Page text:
Thursday, October 4, 2012
What If They Began the 21st Century and Forget to Invite Anthropology
"Suppose They Began the Twenty-First Century and Forgot to Invite Anthropology"
first published October 13, 2011
In 1973, Thomas Weaver of the University of Arizona organized a symposium in conjunction with the American Association for the Advancement of Science meetings to be held in San Francisco in February 1974. The theme/ title, "Anthropology in the 1990's: Conditions, Needs, and Prospects." with the subtitle "Suppose They Began the Twenty-First Century and Forgot to Invite Anthropology!!!" One of the people Weaver called upon was Dr. Edward H. Spicer, a fellow colleague from the University of Arizona and the President of American Anthropological Association, for his observations and thought about the future for cultural anthropology.
As reported by his widow in 1994, (Spicer, Rosamond 1994 Human Organization, Vol. 53. No. 4, pp. 388 - 395), Spicer took the assignment with the same degree of seriousness and dedication that he had displayed through out his professional career. He saw it as an opportunity to share his thoughts and impressions of the profession and in particular, to speculate on where he saw the profession going. On February 28, 1974, he presented his paper entitled, "Anthropology in the society of the 1990s".
Edward H. Spicer was a both a humanist and scientist whose work spans the traditional four field of anthropology, and who played a significant role in the formation and development of the fifth field, Applied Anthropology. Spicer taught those of us fortunate to be his student to appreciate and understand the connection between a people’s past, their present, and how these shaped their future. In his paper on that February day in 1974, he outlined 5 trends in the social and cultural environment that he felt would shape the next 20 years for professional anthropology.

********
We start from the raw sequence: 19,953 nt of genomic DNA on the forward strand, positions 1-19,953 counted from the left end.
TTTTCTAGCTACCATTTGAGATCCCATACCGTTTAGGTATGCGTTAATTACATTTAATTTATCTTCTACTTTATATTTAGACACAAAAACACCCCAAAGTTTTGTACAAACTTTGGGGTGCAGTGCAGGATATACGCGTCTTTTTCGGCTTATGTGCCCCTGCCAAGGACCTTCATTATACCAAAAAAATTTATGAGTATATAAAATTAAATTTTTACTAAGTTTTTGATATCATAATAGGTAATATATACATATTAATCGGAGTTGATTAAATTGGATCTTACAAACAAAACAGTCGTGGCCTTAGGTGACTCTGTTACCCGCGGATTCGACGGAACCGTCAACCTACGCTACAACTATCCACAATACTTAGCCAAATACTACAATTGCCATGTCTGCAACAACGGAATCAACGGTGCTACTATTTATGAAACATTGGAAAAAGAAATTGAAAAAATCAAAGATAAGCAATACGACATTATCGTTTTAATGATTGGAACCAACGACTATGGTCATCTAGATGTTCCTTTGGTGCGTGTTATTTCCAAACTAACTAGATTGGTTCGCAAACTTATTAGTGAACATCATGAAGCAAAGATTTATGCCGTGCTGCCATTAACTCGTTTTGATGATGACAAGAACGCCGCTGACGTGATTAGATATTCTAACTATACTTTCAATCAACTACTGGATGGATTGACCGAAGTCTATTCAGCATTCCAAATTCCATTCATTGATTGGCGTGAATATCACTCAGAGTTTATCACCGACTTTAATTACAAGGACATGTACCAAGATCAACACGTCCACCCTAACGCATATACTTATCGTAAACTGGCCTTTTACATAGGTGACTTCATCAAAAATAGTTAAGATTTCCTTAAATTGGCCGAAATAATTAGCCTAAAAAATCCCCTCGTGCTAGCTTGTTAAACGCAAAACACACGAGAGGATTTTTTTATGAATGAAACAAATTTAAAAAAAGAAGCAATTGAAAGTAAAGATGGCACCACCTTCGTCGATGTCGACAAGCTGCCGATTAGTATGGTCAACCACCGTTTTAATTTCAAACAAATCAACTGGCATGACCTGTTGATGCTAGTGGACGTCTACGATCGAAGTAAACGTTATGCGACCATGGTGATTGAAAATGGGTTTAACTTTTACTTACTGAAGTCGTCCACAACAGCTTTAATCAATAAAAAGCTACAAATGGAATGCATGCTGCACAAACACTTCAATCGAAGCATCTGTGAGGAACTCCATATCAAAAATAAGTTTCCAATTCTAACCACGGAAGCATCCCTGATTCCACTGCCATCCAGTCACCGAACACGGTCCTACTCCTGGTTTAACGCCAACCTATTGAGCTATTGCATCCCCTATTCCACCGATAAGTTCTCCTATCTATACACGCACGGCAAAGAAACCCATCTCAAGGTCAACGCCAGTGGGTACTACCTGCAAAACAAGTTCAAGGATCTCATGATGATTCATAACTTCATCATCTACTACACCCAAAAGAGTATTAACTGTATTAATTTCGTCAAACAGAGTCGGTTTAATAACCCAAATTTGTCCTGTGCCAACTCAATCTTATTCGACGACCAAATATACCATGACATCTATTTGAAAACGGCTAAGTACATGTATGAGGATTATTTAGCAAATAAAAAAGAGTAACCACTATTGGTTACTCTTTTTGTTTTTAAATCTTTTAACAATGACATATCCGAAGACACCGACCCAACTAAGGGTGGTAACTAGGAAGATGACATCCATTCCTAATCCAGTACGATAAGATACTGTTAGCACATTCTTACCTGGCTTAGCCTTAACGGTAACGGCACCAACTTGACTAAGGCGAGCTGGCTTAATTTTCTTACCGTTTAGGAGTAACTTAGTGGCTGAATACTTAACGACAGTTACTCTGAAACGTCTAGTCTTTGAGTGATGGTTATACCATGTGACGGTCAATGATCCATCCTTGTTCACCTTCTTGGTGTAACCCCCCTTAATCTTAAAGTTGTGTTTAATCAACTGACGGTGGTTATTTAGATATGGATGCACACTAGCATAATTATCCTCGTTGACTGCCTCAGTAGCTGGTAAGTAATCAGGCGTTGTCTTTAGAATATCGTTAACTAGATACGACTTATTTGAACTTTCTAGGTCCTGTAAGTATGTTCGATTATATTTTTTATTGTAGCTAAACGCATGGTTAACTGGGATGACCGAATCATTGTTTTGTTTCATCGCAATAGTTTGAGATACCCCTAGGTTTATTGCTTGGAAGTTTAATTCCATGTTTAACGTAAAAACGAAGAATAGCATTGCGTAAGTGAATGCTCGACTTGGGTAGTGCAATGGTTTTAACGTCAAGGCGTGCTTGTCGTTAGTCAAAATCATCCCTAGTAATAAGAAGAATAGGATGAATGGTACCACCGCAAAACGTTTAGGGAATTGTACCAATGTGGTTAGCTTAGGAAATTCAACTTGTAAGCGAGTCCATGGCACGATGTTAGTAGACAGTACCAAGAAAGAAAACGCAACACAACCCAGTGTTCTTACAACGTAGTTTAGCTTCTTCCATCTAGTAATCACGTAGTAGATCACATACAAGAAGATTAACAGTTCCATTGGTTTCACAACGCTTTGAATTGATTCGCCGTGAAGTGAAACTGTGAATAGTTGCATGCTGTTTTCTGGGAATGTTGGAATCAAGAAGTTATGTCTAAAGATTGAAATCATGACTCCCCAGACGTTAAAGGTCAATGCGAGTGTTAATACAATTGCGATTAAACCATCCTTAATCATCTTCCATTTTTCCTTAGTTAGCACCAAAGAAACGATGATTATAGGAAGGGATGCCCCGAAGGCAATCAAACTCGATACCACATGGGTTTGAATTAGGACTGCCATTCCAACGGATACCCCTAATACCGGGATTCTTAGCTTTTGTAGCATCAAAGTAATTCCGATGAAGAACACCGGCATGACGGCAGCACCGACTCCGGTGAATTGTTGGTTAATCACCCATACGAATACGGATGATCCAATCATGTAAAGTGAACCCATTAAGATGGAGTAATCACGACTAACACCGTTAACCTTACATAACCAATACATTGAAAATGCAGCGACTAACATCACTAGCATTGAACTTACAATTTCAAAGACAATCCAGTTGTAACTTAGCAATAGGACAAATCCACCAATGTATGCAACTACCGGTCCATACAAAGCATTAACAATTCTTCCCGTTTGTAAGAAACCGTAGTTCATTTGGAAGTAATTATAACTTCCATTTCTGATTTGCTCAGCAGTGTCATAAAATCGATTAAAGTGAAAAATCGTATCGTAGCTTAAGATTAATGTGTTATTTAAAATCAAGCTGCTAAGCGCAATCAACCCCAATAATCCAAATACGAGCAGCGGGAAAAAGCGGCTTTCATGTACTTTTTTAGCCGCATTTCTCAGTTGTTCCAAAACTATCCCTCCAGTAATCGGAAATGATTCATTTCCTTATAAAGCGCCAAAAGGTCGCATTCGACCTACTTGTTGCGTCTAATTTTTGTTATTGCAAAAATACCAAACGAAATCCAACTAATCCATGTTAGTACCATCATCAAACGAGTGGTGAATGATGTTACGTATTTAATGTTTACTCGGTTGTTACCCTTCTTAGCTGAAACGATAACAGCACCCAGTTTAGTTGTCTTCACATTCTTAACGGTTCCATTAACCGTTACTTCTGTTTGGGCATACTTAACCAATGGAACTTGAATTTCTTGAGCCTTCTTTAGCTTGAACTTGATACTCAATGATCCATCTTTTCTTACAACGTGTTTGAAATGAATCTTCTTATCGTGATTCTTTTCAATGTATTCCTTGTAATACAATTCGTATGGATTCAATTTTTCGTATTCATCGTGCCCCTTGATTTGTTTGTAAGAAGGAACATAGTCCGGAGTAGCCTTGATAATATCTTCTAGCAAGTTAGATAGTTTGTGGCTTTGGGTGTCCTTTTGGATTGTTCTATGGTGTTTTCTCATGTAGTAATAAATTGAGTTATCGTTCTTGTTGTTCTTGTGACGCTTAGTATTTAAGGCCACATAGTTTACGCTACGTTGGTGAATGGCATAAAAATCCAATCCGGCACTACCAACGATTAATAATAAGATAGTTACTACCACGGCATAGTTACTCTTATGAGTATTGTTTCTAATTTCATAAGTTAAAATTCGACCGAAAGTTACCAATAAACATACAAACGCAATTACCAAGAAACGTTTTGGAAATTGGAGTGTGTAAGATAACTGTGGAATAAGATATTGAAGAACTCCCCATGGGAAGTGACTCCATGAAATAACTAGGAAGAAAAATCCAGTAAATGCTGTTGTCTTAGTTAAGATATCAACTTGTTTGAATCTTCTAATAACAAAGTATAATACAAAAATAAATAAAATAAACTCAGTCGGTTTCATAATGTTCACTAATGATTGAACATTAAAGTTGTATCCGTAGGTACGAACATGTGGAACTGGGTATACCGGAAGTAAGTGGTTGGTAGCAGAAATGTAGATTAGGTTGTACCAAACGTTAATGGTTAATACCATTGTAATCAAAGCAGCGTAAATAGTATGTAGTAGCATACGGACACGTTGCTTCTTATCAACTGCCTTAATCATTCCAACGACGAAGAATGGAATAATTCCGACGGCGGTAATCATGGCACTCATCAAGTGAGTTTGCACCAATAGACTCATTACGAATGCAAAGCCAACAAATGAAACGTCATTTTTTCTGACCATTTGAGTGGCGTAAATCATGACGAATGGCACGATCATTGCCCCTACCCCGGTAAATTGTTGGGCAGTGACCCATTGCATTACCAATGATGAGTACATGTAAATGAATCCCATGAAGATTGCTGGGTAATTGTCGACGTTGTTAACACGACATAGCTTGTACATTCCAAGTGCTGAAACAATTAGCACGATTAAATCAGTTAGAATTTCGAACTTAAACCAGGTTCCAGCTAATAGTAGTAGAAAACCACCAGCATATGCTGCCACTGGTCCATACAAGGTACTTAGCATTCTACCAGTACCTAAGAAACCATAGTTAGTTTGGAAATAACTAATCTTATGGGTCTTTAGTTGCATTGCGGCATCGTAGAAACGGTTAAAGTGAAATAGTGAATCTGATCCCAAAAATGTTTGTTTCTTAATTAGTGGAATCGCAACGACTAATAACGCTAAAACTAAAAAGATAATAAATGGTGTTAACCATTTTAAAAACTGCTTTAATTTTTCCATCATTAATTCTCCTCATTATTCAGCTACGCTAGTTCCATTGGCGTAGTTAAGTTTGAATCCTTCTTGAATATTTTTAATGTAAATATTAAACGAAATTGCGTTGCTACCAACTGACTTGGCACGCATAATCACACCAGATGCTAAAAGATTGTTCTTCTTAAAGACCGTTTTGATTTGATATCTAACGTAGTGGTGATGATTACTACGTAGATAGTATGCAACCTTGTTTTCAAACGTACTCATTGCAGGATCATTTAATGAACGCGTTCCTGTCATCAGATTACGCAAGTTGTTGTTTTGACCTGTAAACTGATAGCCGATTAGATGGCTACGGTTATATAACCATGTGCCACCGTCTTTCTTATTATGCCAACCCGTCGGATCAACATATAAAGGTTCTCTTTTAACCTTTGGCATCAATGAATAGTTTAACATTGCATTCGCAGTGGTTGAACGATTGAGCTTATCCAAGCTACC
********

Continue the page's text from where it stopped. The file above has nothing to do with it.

Twenty years later, in 1994, the paper was republished in Human Organization with a forward by his widow, Rosamond Spicer, under the title, "Reassessing Edward Spicer's Views on Anthropology in the Society of the 1990s: How and Why This Paper by Edward H. Spicer Was Written" From her forward, we can gain an insight into Ned's thinking and approach to the future.
In 1974, Spicer envision five major societal trends that would impact the development of the profession leading toward the 1990s were the following:
(1) increasing intercommunication among the peoples of the world;
(2) increasing occupational specialization with accompanying organic differentiation within societies;
(3) increasing failure of technological solutions for the resolution of human problems in acceptable ways;
(4) increasing assertion and self-expression of ethnic groups within nation-states; and
(5) increasing reaction against centralization in political and administrative structures.
He stated "In general, continuation of these trends will, I believe, result in a society more heterogeneous than it was in the 19th or any previous century, more aware of its heterogeneity, with stronger than ever tendencies to compartmentalization, with increased awareness of and interest in non-technological and non-economic factors affecting human life, and with a growing tendency to view the nation-state in a wholly new light, especially with reference to its ethnic components and its political and administrative units." (p. 389)
Now nearly 40 years later, it might be worth considering just how prescient Ned’s predictions were for the 1990s and for the 21st Century.
Was he right? Partially right? Or, Did he miss the mark?
What are your thoughts?